A Breakthrough Genome-Sequencing Tool for Plant Breeding Advancements

by Anna

Researchers at the University of Adelaide have unveiled a powerful new software tool, CoreDetector, designed to significantly enhance genome-sequencing capabilities. This innovative tool is set to revolutionize the field of plant breeding, offering increased speed and accuracy in improving crops for resilience in the face of a dynamically changing climate and landscape.

Led by Dr. Julian Taylor and Dr. Fruzangohar from the University’s School of Agriculture, Food and Wine’s Biometry Hub, CoreDetector tackles computationally challenging genome-sequencing tasks, particularly the alignment of large and evolutionary diverse plant genomes.

Dr. Julian Taylor highlighted the significance of whole genome alignment in determining structural and sequence variations within populations. He explained, “There are few tools that have the functionality to handle large and evolutionary diverse genomes, but CoreDetector harnesses the power of computational parallelization to undertake the cumbersome task of pairwise sequence alignment between population member genomes.”

The software, named CoreDetector, has already demonstrated its utility across various species, ranging from kilobyte bacteria genomes to gigabyte-sized plant genomes like wheat. Notably, it also supports diploid organisms such as humans and other animals.

The underlying research supporting CoreDetector’s development has been published in Bioinformatics, emphasizing the tool’s robust scientific foundation. Moreover, the software is freely accessible on GitHub, ensuring that it can benefit researchers and plant breeders worldwide.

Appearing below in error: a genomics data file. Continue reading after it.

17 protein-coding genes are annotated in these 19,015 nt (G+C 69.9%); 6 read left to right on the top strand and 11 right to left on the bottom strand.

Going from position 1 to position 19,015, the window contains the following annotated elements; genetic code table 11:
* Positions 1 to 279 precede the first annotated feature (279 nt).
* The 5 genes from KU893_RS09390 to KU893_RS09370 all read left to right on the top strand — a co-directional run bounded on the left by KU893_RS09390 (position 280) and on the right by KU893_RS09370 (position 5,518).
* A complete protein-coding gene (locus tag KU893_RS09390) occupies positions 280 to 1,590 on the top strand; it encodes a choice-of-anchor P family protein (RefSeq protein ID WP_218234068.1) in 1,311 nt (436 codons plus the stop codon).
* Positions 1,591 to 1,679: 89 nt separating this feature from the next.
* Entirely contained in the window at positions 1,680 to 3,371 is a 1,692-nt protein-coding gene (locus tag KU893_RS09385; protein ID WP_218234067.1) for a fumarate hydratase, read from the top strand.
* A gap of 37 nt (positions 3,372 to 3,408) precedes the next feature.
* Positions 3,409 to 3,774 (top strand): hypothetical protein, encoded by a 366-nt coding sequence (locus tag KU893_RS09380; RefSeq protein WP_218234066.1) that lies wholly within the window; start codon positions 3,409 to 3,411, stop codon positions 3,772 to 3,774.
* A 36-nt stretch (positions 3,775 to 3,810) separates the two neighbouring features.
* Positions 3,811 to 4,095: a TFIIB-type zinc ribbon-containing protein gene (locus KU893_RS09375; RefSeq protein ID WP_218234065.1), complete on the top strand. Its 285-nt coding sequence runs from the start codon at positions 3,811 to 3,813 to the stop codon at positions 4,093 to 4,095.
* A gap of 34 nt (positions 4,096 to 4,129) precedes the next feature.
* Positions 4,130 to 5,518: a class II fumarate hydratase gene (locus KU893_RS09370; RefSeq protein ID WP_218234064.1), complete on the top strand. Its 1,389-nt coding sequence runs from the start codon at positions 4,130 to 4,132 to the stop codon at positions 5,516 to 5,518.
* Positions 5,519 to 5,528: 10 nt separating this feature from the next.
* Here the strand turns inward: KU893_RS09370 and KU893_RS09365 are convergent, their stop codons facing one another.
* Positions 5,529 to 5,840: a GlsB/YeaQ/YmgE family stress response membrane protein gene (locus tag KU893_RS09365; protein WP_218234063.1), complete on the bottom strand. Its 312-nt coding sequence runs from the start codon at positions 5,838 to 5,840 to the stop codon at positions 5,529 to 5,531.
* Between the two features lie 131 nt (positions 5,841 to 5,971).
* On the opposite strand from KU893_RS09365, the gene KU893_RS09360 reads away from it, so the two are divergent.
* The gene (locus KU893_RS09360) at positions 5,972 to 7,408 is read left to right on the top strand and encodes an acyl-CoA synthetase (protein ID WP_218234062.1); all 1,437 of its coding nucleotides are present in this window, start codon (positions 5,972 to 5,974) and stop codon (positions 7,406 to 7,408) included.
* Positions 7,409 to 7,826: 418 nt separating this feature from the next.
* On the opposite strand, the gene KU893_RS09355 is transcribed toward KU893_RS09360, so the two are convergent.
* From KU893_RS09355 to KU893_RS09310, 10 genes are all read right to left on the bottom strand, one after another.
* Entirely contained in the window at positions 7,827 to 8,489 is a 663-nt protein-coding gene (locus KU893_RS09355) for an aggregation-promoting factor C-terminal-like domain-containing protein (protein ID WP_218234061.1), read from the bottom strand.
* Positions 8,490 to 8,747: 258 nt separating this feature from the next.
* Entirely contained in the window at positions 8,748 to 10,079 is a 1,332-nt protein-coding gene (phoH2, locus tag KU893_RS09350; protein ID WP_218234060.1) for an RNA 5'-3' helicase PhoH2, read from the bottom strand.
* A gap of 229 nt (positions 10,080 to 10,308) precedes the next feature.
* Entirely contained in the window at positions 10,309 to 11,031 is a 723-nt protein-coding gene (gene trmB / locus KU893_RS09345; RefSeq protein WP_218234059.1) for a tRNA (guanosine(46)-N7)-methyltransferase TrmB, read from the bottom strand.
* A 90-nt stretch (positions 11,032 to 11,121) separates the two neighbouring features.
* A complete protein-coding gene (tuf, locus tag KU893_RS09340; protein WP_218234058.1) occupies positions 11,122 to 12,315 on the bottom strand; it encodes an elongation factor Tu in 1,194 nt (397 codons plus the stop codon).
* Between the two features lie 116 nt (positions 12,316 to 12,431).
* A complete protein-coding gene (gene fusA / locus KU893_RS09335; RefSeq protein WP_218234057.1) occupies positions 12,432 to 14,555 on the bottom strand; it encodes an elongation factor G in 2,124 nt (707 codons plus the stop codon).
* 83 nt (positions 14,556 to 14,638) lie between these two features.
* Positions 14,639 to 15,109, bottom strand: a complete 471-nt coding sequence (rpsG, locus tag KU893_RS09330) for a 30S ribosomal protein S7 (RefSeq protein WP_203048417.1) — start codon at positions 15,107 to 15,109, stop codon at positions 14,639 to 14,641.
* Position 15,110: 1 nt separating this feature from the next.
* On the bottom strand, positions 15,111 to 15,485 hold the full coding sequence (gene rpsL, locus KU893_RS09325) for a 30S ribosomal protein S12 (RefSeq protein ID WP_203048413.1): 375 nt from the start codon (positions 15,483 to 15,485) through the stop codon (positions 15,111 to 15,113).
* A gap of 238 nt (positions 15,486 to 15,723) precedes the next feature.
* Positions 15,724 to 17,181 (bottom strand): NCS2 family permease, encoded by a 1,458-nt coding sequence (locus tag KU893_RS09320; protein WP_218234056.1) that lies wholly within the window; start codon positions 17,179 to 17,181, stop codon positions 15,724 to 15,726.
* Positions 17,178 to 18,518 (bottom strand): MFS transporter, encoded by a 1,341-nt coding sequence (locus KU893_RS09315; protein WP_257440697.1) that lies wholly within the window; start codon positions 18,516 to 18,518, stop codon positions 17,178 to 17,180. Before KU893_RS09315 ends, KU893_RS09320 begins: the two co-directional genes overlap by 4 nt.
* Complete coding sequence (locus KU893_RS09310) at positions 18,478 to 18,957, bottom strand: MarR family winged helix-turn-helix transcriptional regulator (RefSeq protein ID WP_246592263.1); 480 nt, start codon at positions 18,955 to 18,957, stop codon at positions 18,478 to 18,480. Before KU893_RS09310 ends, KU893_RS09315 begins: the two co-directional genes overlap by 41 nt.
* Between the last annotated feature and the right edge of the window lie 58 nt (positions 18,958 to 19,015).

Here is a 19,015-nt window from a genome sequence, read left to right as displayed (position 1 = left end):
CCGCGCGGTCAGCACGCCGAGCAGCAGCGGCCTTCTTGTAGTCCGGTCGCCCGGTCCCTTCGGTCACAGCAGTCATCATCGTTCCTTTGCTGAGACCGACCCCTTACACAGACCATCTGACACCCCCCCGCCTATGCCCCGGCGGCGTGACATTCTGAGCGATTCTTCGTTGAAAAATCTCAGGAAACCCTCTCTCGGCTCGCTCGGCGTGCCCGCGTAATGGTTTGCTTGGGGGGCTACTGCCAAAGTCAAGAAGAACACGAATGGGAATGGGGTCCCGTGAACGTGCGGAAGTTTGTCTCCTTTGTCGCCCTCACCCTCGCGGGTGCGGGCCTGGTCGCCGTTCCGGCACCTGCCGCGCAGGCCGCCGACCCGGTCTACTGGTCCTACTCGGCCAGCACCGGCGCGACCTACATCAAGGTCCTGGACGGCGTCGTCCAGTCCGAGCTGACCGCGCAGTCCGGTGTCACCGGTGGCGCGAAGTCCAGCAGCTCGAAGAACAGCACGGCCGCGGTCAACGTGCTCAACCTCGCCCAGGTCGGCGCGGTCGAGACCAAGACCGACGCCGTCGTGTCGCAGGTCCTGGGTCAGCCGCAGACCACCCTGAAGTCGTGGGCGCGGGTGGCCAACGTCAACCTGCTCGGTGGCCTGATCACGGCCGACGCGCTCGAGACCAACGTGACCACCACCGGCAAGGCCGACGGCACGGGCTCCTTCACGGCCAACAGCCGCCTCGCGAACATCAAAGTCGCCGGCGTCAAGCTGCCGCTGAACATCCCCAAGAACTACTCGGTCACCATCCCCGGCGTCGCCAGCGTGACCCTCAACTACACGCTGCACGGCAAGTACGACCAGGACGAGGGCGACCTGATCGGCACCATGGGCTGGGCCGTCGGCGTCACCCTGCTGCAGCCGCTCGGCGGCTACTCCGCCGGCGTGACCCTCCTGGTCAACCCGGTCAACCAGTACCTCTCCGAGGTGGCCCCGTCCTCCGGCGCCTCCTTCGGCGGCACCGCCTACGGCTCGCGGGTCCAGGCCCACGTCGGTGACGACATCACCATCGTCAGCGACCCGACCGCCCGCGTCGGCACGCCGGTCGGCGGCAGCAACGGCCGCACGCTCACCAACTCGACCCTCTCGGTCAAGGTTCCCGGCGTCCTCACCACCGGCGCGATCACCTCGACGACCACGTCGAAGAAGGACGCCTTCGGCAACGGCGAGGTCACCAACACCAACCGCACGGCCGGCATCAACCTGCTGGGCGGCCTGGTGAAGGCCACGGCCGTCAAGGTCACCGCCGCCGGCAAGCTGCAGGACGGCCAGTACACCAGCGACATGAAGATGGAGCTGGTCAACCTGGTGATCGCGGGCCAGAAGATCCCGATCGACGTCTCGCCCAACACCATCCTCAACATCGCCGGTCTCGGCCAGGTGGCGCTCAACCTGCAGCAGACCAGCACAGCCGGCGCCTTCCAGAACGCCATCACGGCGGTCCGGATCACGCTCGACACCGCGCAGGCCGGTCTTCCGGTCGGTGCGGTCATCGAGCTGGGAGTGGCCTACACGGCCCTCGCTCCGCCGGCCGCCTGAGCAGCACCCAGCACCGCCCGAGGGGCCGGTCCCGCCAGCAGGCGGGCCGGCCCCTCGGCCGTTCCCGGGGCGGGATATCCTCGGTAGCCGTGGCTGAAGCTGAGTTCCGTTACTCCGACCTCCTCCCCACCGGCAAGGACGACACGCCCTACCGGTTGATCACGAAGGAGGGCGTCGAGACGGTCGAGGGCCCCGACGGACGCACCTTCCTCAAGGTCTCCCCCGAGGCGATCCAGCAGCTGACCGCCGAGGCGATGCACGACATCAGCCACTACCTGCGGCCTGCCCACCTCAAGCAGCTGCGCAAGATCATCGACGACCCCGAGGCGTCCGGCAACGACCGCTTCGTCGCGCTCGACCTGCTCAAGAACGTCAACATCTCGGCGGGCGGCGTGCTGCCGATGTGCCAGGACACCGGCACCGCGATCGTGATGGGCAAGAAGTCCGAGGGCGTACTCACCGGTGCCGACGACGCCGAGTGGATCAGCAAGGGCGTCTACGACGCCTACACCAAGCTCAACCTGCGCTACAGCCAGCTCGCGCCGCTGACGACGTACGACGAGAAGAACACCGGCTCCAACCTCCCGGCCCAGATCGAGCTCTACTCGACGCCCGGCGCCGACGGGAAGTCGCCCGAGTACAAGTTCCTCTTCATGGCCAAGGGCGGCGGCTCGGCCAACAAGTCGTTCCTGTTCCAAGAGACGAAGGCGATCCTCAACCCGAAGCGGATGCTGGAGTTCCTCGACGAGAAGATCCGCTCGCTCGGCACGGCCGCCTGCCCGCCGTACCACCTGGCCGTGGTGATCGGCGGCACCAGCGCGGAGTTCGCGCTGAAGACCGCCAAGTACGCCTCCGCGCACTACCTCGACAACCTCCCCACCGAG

Dr. Fruzangohar emphasized the immediate advantages for the plant pre-breeding and breeding research community, especially those dealing with complex plant genomes. “As high-throughput sequence technologies become more advanced and more species can be sequenced, we believe free access to CoreDetector will continue to allow rapid advancement in genetic research of diverse populations,” he added.

The Java-based software is designed to be easily transportable between operating systems, further enhancing its accessibility. Dr. Taylor and Dr. Fruzangohar, co-leaders of the project, are already looking ahead to the future of CoreDetector. Their next goal is to extend its computational framework to obtain the pan-genome, a complete set of sequences including the core-genome and accessory sequences of a population.

With CoreDetector offering a robust and accessible tool for genome sequence analysis, the University of Adelaide’s researchers are poised to make significant contributions to the advancement of genetic research and plant breeding practices, addressing the challenges posed by a changing climate and providing sustainable solutions for agriculture.

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